Parents often talk about giving their kids more autonomy and independence, and I don’t know if anyone else is like me, but when I think about giving my own children independence, then I have some pretty weird thoughts. I think of them wearing George Washington wigs and standing on top of the table with an American flag declaring their independence, but the thought is a fleeting one, and I often think seriously about how I’m going to help my kids take more control in their own lives.
I’m not looking to have them talk back to me or do their own thing all the time, but I also don’t want to be the kind of parent who hovers constantly to ensure that they are doing things the way I want them done. I want them to be able to think for themselves and do for themselves because I am trying to prepare them for later on in life when they will have to do most everything by themselves.
I want my kids to not feel like they need to call Mommy or Daddy whenever they have a problem or they encounter something new in their life. Yes, I’d like them to call us for advice, but they should be able to handle most problems on their own. In order for them to have the confidence to do that, they need to be doing some things on their own and realize that they can handle things by themselves sometimes.
The way to get them doing things on their own is to first teach them how to do it. It may sound counterintuitive, but in order to teach independence, you first have to start by showing them how to do things. Once they feel confident that they know how to do something, then they can start to do it without adult supervision. So, I teach them how to do the dishes, fold the clothes and clean the floors. After a few times doing this, they should know how to do it for themselves, and pretty soon they may do some of these things without being asked.
I know, that sounds unlikely for some parents, but if you set up expectations with their work, such as telling them that they can’t play video games until certain chores are done, you would be surprised at how much they do without being asked.
Now, it takes time to show children how to do new tasks. You have to be patient and realize that it will take them longer to do it than it takes you. It’s important to take the time to show them, though, and not rush things. They need to have plenty of time to make mistakes and learn from their mistakes. Don’t be too harsh with them as they learn, and encourage and praise them when they do something well, no matter how small. All of this takes time, and you may not have time to do all the other things you have to get done and spend time working with your kids to teach them how to do some things.
What I have found that works are giving some of my chores to someone else- either to other people in the house or to a cleaning service or something like that. Ordering in and hiring services to take care of some of my cleaning or chores saves me time and allows me to spend more time working with my kids when I am trying to teach them something new. Personally, I’ve tried out Diamond Cleaning and it went great!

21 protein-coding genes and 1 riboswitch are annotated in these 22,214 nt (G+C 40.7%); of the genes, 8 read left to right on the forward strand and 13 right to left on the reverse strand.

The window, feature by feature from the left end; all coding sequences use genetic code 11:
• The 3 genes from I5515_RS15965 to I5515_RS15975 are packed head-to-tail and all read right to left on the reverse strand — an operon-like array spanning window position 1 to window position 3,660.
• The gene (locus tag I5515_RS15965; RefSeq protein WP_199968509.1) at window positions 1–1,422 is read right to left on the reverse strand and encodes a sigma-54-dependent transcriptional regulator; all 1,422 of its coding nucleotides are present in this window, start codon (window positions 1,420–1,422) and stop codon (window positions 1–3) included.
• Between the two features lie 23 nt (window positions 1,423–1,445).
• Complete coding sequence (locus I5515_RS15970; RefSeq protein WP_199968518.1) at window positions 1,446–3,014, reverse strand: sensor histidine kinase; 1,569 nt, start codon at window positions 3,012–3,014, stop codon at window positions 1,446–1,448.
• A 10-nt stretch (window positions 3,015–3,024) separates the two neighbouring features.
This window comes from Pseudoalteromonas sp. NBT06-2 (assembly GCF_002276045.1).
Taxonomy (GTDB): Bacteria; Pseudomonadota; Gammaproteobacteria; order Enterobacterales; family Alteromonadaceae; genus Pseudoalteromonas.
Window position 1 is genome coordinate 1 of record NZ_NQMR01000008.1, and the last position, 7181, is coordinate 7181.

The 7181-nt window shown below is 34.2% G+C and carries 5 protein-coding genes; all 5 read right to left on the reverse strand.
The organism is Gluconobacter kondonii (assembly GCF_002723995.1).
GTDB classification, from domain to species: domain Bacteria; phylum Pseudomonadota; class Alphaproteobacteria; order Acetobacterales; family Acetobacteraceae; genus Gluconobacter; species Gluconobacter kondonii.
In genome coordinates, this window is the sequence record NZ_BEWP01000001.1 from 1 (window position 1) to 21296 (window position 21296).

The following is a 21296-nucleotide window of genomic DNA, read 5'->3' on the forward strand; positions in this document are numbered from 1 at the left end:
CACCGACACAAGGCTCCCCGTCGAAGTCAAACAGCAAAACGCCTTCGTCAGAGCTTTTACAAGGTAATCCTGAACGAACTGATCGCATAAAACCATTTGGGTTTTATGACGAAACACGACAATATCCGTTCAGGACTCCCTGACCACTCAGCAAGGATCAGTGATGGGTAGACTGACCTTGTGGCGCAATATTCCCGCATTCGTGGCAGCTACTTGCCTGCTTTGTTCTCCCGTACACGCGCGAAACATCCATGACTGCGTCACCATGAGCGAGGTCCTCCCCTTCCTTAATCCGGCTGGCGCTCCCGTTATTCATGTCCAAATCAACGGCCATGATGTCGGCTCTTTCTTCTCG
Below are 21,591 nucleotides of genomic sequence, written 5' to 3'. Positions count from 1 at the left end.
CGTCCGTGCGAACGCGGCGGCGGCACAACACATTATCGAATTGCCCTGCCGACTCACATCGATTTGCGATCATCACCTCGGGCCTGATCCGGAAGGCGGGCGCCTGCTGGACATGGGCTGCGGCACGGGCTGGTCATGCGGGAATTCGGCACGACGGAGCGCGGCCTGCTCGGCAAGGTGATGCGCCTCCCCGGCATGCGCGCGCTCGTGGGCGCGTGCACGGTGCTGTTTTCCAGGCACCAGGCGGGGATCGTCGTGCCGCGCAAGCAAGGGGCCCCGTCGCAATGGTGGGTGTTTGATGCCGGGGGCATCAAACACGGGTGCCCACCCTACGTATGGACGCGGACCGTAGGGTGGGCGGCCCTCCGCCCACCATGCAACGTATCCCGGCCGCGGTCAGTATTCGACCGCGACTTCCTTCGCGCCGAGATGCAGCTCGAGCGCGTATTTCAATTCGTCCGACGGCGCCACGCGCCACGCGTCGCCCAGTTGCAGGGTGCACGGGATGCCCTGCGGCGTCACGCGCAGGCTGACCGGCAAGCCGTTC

These kinds of changes to the schedule to save time are also great rewards for my kids when they are doing well. If they are learning what I am teaching them, then I like to show them that I appreciate their effort. So, I order pizza or do something that saves us time and that they like in order to give them a break from the norm.
Okay, so it’s important to lay that foundation to teach them how to do things on their own, but then the next step is even more important. From there, you have to let them do things for themselves, without watching over them to make sure they did it the right way. You can check back on them later after they have finished the task to see what they did. You can walk them through anything that they did wrong, but be sure to point out what they did right. The important thing is that you let them do it for themselves. Get them used to the idea that they can do things on their own, and they will be more likely to try new things and volunteer to do things for themselves.
I was urging my child to go down the street to the grocery on his own recently, and it took some work to get him used to the idea that he could cross the street all by himself. It’s a busy street, and I understand his hesitation to want to cross that on his own, but the right motivation prompted him to go without any hesitation. I gave him some money to buy a snack while he was there, and he was eager to go for himself. All it took was finding a reason that he would want to go beyond just doing things for himself. Now, he volunteers to go get me things at the grocery without me even asking. It’s a huge change in his behavior, and all it took was getting him to realize that he could safely do the job on his own.
You’ll have to have faith in your kids and trust them to do things the right way. They may not always do things the way you want them done, but that’s okay. It’s worth letting some things slide just to ensure that your kids are learning some independence and doing things for themselves. You’re instilling characteristics that will stick with them for the rest of their lives.